Email
Print Friendly
A A A

The Federal Reserve

2008 Annual Report pdf logo PDF version

Tough Times: The Southeastern Economy in 2008

Introduction
Employment
Real Estate
Banking and Consumer Spending
Energy, Tourism, and International Trade
Manufacturing and Agriculture
Little Good News
Economic Crisis Timeline
 
A Day in the Life

Photo of Joseph HaleJoseph Hale
Community bank safety and soundness examiner


Employment takes huge hits

For many years the southeastern economy generated hundreds of thousands of jobs, but it showed signs of fatigue in 2007 and outright decline in 2008. Its twin locomotives—Florida and Georgia—stalled and began rolling backward. Florida, the leader of the region's economic surge in recent years, suffered from overbuilt residential real estate markets and related financial turmoil. Georgia, another major growth engine in recent years, joined Florida, California, and Michigan as the states that lost the most jobs in 2008.

All told, the six states of the Southeast shed 674,000 jobs in 2008 (chart 1). The decline started early, and job losses accelerated in the final quarter of 2008. A quarter million net jobs were lost in the fourth quarter alone.

As the year ended, there were few positive signs. A shrinking employed workforce and rising ongoing unemployment insurance claims indicated that jobless people were having difficulty finding new work.

While payroll employment shrank in most southeastern states, Florida experienced the worst losses. Notably, employment in the Sunshine State's once robust construction industry in 2008 dipped to its lowest level since 1991. In the fourth quarter of 2008, Florida also reported the highest number of layoffs of fifty or more jobs on record in the state. For all of 2008, Florida lost more than 375,000 jobs. The state had added 275,000 jobs as recently as 2005, before employment growth started to decline.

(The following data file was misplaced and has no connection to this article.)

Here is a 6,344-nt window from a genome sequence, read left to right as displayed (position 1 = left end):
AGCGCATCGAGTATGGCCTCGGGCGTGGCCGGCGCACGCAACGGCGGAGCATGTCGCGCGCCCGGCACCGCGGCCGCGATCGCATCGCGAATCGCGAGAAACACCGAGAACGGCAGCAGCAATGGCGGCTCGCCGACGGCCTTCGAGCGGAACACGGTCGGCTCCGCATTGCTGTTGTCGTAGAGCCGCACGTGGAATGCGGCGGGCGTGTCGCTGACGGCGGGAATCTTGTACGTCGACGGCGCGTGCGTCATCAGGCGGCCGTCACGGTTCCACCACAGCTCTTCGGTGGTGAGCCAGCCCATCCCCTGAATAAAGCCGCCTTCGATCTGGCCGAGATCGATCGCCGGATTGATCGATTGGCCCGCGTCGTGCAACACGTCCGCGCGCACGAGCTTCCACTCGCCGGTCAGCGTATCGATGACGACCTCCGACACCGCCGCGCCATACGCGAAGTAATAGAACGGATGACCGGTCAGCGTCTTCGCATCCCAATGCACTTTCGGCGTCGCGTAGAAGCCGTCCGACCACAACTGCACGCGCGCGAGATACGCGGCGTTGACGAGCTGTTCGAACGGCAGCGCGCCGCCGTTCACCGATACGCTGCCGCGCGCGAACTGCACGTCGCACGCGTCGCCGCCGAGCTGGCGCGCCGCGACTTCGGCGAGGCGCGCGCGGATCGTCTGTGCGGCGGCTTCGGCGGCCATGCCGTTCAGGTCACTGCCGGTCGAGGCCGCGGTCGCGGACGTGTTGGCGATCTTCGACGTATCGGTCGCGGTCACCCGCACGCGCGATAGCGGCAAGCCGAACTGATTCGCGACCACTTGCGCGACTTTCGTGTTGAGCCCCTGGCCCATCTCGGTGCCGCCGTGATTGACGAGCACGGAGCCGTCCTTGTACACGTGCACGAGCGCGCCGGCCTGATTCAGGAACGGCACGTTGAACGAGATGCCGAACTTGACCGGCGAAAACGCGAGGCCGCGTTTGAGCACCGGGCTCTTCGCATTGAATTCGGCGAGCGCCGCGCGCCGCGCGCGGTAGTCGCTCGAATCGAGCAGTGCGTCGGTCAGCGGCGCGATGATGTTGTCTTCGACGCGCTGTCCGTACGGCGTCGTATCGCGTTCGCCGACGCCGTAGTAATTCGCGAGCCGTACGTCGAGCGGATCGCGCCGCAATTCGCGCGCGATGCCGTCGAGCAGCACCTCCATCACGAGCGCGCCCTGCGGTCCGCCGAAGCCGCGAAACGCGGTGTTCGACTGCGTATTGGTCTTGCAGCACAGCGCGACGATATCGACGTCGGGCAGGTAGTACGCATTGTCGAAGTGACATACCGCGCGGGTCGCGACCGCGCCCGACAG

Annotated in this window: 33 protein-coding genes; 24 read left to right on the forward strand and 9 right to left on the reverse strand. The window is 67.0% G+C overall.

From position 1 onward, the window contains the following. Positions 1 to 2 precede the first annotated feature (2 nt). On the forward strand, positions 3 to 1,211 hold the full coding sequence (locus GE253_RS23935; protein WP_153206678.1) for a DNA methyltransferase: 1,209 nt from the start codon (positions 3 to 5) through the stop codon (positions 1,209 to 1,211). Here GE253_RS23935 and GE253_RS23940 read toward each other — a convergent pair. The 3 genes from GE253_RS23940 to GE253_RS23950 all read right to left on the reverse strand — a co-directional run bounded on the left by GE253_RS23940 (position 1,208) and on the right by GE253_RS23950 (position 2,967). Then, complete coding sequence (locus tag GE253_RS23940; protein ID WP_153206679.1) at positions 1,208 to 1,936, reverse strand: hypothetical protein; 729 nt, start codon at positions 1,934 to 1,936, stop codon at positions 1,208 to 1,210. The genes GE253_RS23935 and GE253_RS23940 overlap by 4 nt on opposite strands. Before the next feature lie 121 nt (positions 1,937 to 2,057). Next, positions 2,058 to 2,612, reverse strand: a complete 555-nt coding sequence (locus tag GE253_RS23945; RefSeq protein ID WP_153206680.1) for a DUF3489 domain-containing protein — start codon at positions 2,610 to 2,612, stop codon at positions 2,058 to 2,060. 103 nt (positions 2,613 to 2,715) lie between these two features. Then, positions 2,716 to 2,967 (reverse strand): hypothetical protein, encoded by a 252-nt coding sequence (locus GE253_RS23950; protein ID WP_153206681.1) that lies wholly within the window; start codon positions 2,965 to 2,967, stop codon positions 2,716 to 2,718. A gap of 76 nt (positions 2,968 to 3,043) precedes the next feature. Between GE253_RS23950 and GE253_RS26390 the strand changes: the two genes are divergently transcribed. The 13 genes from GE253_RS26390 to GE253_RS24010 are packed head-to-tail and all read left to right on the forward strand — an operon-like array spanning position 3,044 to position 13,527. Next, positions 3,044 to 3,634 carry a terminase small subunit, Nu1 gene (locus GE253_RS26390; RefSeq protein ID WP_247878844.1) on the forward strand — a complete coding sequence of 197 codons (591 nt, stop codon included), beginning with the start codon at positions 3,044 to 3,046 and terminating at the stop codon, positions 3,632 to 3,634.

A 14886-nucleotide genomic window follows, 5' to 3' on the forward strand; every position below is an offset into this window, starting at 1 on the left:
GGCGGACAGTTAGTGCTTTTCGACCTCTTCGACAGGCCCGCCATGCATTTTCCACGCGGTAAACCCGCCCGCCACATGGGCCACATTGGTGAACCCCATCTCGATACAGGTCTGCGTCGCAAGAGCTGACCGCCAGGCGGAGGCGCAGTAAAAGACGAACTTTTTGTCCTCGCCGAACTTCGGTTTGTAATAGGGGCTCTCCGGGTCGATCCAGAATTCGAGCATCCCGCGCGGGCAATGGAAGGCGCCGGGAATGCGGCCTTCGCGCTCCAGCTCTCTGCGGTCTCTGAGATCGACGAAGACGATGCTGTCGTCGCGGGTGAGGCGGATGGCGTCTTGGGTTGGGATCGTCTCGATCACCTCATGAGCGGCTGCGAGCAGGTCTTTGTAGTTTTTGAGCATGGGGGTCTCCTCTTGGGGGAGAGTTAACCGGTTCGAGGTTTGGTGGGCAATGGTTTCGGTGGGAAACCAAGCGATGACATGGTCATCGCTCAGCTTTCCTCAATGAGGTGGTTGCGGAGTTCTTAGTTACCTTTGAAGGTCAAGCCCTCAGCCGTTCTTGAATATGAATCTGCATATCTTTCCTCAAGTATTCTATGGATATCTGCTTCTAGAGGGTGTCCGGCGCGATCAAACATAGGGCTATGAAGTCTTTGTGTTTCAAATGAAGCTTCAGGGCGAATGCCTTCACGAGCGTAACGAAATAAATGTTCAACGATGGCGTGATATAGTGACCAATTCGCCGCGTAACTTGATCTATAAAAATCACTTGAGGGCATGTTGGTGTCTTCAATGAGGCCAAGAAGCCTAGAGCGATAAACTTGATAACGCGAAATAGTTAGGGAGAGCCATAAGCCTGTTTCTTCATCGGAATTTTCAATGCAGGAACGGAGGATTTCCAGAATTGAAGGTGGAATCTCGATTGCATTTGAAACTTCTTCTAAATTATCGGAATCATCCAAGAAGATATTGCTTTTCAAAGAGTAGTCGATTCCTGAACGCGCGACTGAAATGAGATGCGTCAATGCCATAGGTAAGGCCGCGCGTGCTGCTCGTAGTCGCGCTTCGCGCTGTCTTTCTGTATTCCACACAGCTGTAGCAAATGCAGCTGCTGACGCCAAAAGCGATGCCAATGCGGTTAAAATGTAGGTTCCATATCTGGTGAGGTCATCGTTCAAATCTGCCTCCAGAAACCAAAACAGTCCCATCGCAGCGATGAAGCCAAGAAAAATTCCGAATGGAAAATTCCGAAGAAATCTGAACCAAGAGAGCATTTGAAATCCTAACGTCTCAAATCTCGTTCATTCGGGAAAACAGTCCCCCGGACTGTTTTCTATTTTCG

Chart 1
Southeastern Employment Growth
Chart 1: Southeastern Employment Growth
Note: The gray bars indicate recessions.
Source: U.S. Bureau of Labor Statistics and Federal Reserve Bank of Atlanta

Florida's neighbor to the north fared little better. In Georgia, job losses in 2008 were spread among most economic sectors but were heaviest in manufacturing, construction, and business services. In December the state's unemployment rate reached 7.5 percent on a seasonally adjusted basis, the worst reading since 1983. This downturn came after Georgia had added more jobs between 2003 and 2006 than all but six other states, including Florida.

The news was better in Alabama, which maintained modest job growth for most of 2008, but even there employment started falling after the third quarter. In Louisiana, employment remained positive, but growth was much slower than during the post–Hurricane Katrina recovery. Meanwhile, Tennessee and Mississippi began losing jobs in the spring in most sectors.

Photo of unemployment line
With unemployment rising in the Southeast, an estimated 3,000 job seekers stood in line at just one fair, the South Fulton Bilingual and Diversity Job Fair held in College Park, Georgia, just outside Atlanta.

Regionwide, the unemployment rate had begun climbing in the spring of 2007. By the end of 2008, the jobless rate in the Southeast as a whole, as well as in Alabama, Florida, Georgia, and Tennessee individually, was the highest since the early 1990s. Unemployment in the region was above the national average for most of the year.

Out of service
One factor that provided a cushion during past downturns was no comfort in 2008. Service-sector employment growth no longer offset losses in goods-producing industries. In fact, in most southeastern states annual growth in services employment in 2008 was no better and in some cases worse than during the 2001 recession.

The region's public sector eliminated jobs too. Governments across the Southeast, as elsewhere in the nation, pared payrolls because tax revenues declined along with consumer spending. In Georgia, for instance, by December governments were hiring at their slowest pace since the early 1980s. In November the city of Atlanta, like many municipalities across the country, announced a plan to adopt four-day work weeks, even furloughing police officers, in the face of declining tax collections.